Follow along as we break down Gennady Golovkin vs. Canelo Alvarez with live updates and analysis. 

By Mike Harris
September 16, 2017

Parting words

And most will come from others, not me. Like the fighters, I'm in need of a shower and a couple of cold ones. 

But, a couple of things need to be said.

As noted several times already in this blog, scoring is so subjective. You see this, I see that. I get it. I had GGG winning 115-113. I could live with Canelo winning. He fought a good fight.

But I can't help but wonder how anyone, especially a trained judge, could see that fight as a 118-110 win for Canelo, giving GGG only the fourth and seventh rounds. To these old eyes, GGG owned the 6th-10th.

I'm not alone in this. My colleague Chris Chavez took to Twitter and rounded up a collection of tweets that weren't very complimentary of Adalaide Byrd's scoring.

You can read it here.

Chris, who did work, real work, also put together a post about Byrd's interesting history.

What did you think? Get at me on Twitter and let me know what you think. And if you've followed along this long, I appreciate it. This was fun.

Like GGG-Canelo, we need to do it again.

And the winner is—no one

What I think, what we in this room think, doesn't really matter. Several writers I respect had it the same way I did (7 rounds GGG, 5 Canelo) but that means nothing.

What do the judges think?

And they think: A draw. Wow.

One judge had it 118-110 for Canelo. No way.

Another had it 115-113 for GGG (so did I).

The other had it 114-114.

A draw.

Boo.

GGG is now 37-0-1 and Canelo is 49-1-2.

Round Twelve

Canelo came out firing, likely agreeing that he needed to put GGG down for the count to win. These might be the two best fighters going and we'll say it now before we know the official result: We'd love to see it again. Round to Canelo for being aggressive, match to GGG for being a better fighter, albeit barely, on this night.

GGG 115.113.

Round Eleven

At least according to the way we've scored it here so far, Canelo needs a knockout at this point to win. He has to take some chances at this point, doesn't he? He's spent the entire second half of the fight backing up and on the ropes. As one of the TV commentators said, he's landing punches. Just not enough. This round goes to him, he landed the better shots but GGG has control of the pacing and only needs to stay on his feet in the 12th. Though who knows what the judges there think?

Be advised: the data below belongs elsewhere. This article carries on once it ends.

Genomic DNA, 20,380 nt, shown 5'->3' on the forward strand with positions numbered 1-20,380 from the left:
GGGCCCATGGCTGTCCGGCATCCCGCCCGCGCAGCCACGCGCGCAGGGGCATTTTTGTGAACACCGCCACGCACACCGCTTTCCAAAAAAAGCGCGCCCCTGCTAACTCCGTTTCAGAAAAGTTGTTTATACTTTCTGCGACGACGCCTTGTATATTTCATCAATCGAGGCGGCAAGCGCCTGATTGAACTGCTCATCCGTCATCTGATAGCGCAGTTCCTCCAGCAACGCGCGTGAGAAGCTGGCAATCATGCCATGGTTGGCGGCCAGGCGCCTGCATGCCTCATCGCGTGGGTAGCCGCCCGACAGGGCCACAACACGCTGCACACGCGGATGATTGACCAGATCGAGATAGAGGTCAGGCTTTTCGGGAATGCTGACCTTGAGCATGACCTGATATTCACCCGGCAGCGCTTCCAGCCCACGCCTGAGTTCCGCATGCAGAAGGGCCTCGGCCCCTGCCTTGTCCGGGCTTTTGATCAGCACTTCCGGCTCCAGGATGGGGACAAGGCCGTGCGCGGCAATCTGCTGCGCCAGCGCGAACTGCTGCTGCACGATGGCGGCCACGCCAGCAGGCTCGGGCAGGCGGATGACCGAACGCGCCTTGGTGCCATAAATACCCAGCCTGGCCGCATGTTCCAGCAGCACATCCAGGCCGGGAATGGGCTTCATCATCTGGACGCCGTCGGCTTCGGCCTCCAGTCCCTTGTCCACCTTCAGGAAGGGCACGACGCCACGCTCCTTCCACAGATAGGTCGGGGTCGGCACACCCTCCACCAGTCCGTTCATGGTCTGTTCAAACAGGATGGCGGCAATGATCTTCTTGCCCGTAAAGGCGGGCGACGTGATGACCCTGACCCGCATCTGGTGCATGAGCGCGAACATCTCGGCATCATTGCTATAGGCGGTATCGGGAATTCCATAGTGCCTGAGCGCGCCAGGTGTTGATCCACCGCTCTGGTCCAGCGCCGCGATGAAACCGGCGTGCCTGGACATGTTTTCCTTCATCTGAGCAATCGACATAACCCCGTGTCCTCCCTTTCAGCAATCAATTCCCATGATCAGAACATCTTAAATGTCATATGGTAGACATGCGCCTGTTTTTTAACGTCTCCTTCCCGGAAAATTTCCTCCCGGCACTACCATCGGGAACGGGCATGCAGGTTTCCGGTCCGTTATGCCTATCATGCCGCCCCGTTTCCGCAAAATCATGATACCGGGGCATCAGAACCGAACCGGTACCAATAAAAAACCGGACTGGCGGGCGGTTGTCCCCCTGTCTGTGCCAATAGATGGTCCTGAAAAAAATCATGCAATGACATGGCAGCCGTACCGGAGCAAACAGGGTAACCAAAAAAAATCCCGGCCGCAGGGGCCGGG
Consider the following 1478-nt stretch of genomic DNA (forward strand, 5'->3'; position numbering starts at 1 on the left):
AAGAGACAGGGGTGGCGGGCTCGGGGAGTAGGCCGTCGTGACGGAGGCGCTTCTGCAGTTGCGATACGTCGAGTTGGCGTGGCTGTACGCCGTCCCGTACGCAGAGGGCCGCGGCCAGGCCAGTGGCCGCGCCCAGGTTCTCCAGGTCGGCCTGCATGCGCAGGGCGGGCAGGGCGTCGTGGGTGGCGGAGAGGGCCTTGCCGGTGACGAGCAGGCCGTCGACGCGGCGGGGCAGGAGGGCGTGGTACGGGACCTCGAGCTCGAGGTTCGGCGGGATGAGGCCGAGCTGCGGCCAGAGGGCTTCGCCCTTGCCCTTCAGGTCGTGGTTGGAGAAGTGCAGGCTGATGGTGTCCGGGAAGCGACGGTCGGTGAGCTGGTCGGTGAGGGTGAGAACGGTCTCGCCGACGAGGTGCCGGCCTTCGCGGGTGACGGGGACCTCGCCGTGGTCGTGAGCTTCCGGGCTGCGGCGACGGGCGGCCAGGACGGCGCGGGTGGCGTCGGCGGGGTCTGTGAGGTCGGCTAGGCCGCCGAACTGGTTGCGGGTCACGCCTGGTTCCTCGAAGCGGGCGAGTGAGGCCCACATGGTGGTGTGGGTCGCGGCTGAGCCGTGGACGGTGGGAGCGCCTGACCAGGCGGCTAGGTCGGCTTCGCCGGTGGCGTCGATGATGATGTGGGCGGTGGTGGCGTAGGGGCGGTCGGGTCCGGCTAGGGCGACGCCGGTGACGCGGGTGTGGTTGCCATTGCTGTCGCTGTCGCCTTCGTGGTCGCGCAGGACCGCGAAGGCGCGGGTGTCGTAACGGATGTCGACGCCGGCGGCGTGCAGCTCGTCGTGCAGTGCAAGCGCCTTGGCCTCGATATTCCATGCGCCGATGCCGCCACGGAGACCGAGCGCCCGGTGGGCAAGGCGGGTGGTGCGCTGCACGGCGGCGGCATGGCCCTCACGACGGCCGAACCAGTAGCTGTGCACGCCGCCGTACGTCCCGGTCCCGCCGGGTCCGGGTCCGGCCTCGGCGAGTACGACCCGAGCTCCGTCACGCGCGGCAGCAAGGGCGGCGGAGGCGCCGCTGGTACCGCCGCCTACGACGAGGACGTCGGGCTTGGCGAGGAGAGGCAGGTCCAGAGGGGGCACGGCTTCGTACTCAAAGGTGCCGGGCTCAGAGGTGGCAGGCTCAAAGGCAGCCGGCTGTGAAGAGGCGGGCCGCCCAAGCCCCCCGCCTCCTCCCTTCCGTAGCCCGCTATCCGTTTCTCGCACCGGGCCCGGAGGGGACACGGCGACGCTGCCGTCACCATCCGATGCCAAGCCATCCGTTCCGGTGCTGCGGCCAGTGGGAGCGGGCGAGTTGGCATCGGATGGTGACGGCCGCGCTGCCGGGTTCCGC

GGG 106-103.

Round Ten

Somebody clearly told Canelo to wake up and get going and he did. A tremendous round, a lot of action. But GGG is still controlling the ring. This was Canelo's best round in the second half of the fight but it still goes to GGG.

GGG 97-93

Round Nine

Maybe it is just me, who knows? But Canelo seemed to spend a lot of time backing up in that round and I don't know how you beat a guy like GGG backing up. A lesser fighter would be on the floor by now, for sure. But this is six rounds in a row for GGG and time's running out.

GGG 87-84.

Round Eight

Canelo rebounded a little bit and got in a very good shot late. GGG wasn't as dominant as he was in the previous couple of rounds but he remained in control. He's made it a GGG fight, which it wasn't in the early rounds. It isn't over yet but Canelo better get busy.

GGG 77-75. 

Round Seven

GGG's best round thus far. He's took control of the round from the start, though he didn't land as many punches as he might have against a lesser opponent.  He's in the lead now (barely) but hardly out of the woods.

GGG 67-66.

Round Six

Halfway through and it is shaping up as a great fight that will live up to its hype. These guys are good. After losing (at least in the opinion of this room) the first three, GGG has come back to take the next three. He's relentless and chants of "GGG" are getting louder.

All even: 57-57.

Round Five

Best action of the fight so far. Canelo is hanging tough but do you want to be on the ropes a lot against a guy like GGG? Seven more rounds like that and they both will need help to climb out of the ring. GGG seemed to land the best shot, this round is awfully close.

Canelo 48-47